Construct a compost pile that does wonders

The Associated Press
Friday November 10, 2000



Burning all those leaves you raked up used to be a rite of fall. But it’s against the law in many places now, and it’s also wasteful. 

Dry leaves are a key ingredient in compost – decomposed yard and kitchen waste that does wonders in the garden. Dawn Pettinelli, manager of the soil nutrient analysis lab at the University of Connecticut, says leaves combined with grass clippings, a little soil and water are the heart of a natural decomposition process that forms compost in as little as three months.  

Used as an additive, compost makes soil easier to work and provides nutrients to plants. Compost will even improve the disease resistance of plants. You can simply throw garden and kitchen waste in a pile and leave it alone.  

Eventually it will decompose. But building a hot compost pile speeds  

the process. 

“It can be as difficult or as easy as you want it to be,” says Pettinelli about making a hot compost pile. “It’s almost as much art as it is science.” 

Building a containment area for the pile is not necessary, although it will make the pile look neater and keep animals out. More important is the right proportion of materials high in carbon and those rich in nitrogen.  

Materials such as sawdust, hay and dry leaves have a lot of carbon, which supplies food for the compost.  

Grass, manure (but not dog or cat droppings) and kitchen waste all have a high nitrogen content, which gives the compost energy. Don’t use meat scraps, though. They attract animals. 

The standard recipe for a hot compost pile, according to Pettinelli, goes like this: Start with a 6- to 8-inch layer of brown stuff – leaves, wood shavings or salt marsh hay. 

Then add 2 inches of a material high in nitrogen, then a shovelful or two of good garden soil or commercial compost booster and a handful of both green sand and rock phosphate, available at garden-supply centers.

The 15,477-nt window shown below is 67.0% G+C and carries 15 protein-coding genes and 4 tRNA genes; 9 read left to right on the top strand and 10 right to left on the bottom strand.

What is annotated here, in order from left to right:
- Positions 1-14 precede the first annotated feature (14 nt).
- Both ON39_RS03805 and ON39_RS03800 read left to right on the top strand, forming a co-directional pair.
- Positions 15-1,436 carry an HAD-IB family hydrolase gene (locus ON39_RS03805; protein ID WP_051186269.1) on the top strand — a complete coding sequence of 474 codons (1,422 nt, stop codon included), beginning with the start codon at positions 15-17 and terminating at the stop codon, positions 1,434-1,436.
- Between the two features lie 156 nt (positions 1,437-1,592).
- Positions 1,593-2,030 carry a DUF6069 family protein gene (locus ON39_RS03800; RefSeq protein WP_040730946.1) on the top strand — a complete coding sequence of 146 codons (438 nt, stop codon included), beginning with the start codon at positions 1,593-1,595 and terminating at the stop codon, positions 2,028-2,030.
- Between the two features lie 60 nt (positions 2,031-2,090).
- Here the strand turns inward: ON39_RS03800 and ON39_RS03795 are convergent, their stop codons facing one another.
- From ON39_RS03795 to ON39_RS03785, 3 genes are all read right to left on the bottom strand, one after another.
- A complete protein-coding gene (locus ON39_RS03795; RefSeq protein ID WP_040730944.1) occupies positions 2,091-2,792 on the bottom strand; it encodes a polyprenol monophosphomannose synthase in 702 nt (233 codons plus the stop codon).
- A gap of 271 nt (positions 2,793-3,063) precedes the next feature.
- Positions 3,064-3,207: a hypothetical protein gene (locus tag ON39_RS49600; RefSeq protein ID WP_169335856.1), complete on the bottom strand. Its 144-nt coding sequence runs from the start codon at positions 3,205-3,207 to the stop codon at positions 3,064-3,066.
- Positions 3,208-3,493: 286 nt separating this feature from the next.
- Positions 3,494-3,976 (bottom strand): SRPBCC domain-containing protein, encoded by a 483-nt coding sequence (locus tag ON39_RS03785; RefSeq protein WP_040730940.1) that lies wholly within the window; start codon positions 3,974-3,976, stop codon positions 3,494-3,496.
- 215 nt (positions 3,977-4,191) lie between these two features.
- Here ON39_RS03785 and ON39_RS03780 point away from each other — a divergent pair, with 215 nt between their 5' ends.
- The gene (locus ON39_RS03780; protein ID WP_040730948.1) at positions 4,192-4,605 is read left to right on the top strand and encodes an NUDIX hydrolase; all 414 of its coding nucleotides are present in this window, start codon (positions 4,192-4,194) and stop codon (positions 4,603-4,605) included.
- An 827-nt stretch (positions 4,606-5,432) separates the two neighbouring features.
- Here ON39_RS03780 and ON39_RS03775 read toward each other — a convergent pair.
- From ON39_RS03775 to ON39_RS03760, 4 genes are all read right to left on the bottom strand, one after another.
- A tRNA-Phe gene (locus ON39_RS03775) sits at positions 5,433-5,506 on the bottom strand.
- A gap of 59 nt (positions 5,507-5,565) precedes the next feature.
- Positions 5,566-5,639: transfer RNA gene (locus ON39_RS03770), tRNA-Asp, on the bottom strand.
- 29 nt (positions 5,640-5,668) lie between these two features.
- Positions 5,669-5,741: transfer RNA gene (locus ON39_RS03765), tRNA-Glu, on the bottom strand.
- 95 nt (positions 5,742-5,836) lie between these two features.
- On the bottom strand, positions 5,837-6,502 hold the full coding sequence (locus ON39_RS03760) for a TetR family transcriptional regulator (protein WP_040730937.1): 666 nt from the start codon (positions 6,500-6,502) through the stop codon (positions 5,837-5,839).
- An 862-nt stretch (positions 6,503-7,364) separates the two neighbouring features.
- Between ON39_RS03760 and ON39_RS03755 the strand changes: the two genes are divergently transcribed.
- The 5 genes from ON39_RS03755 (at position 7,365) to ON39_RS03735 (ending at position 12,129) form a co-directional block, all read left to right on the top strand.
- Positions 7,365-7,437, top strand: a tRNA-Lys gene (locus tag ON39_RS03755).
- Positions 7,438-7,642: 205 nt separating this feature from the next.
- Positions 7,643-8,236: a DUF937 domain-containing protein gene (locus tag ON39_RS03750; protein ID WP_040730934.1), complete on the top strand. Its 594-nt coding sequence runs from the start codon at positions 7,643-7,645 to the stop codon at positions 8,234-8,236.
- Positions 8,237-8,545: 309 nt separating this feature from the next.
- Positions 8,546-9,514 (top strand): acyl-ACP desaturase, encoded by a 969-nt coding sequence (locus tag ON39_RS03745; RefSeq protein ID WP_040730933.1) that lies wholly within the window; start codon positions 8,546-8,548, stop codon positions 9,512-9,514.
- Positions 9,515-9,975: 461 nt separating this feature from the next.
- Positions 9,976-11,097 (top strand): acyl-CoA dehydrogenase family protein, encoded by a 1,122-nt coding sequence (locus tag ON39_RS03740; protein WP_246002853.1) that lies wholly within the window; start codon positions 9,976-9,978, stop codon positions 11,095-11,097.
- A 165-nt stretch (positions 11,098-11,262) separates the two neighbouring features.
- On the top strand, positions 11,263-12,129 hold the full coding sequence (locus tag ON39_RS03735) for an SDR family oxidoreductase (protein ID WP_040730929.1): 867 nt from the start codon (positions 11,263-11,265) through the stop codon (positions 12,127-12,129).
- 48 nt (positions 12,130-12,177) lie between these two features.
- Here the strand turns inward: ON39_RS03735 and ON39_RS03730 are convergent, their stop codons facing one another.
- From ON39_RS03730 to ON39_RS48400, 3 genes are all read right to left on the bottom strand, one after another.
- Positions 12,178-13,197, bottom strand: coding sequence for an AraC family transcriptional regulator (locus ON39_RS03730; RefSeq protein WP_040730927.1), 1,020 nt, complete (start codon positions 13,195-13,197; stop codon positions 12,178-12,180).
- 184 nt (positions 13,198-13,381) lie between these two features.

If you’re short of grass clippings or other greens for the nitrogen, use 1 cup of fertilizer or blood meal for every 6 or 8 inches of brown material. Repeat the layers until you have a cube roughly 4 feet on a side.  

If the material is very dry, add water; make it moist but not saturated. When the pile is assembled, mix it thoroughly. If the ingredients are correct, the pile should get to 140 degrees Farneheit in about 24 hours. 

The pile should be turned at least once a month while the material decomposes, a process that takes three to 12 months. The pile does not need to be covered, although that is a good idea if the weather is unusually cold, rainy or dry.  

Commercial barrel composters, which claim to drastically shorten the time needed for decomposition, do work, Pettinelli says.  

But there’s a catch: You have to turn the barrel three to five times every day. 



l Replace standard thermostats with programmable models. They are easy to install, and pay for themselves quickly. 

l Make sure the ground slopes away from foundation walls. Proper grading will prevent puddles from forming around the foundation, keeping the basement or crawl space dry. 

l If you haven’t done so, schedule an inspection and tuneup for your furnace or boiler with a service technician.